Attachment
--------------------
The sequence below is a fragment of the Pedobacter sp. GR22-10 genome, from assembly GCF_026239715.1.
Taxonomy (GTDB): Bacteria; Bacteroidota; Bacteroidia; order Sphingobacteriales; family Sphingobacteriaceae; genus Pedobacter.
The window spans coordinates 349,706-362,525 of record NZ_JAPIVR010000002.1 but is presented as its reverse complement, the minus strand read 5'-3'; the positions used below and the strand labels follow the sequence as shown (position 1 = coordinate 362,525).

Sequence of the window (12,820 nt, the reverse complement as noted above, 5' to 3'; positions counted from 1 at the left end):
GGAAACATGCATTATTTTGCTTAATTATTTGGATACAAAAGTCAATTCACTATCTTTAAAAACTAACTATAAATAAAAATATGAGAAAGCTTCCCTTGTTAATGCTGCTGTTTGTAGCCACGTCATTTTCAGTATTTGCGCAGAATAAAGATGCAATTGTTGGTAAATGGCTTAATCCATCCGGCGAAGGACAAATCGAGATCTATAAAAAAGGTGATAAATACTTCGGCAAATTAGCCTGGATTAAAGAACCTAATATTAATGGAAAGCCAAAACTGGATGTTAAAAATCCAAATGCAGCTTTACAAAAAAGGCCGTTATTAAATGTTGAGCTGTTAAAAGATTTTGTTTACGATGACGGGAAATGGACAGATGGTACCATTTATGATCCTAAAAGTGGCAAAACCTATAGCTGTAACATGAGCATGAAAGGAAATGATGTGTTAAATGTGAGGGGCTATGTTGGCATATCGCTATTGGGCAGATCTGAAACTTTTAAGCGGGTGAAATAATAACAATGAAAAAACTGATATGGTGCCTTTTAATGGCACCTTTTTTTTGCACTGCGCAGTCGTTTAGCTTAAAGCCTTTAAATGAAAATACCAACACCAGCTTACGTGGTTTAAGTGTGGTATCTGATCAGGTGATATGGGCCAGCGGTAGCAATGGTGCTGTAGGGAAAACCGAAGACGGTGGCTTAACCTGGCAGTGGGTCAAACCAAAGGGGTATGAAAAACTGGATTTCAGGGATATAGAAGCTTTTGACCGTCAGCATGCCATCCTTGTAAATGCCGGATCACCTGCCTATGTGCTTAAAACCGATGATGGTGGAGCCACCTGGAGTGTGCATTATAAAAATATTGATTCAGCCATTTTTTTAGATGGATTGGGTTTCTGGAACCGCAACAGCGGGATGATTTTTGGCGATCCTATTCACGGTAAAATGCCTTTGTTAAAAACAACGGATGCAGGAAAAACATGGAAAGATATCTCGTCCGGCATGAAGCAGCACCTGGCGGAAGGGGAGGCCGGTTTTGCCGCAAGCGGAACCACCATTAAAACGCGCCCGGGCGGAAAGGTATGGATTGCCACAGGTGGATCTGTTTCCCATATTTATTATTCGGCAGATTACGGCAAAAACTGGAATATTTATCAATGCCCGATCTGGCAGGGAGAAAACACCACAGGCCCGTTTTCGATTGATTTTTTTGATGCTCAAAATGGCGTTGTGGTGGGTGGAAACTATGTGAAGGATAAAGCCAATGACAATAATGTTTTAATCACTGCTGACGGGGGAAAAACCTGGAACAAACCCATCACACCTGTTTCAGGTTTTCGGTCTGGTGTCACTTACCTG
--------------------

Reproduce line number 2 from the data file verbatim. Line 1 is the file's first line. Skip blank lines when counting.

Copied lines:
Taxonomy (GTDB): Bacteria; Bacteroidota; Bacteroidia; order Sphingobacteriales; family Sphingobacteriaceae; genus Pedobacter.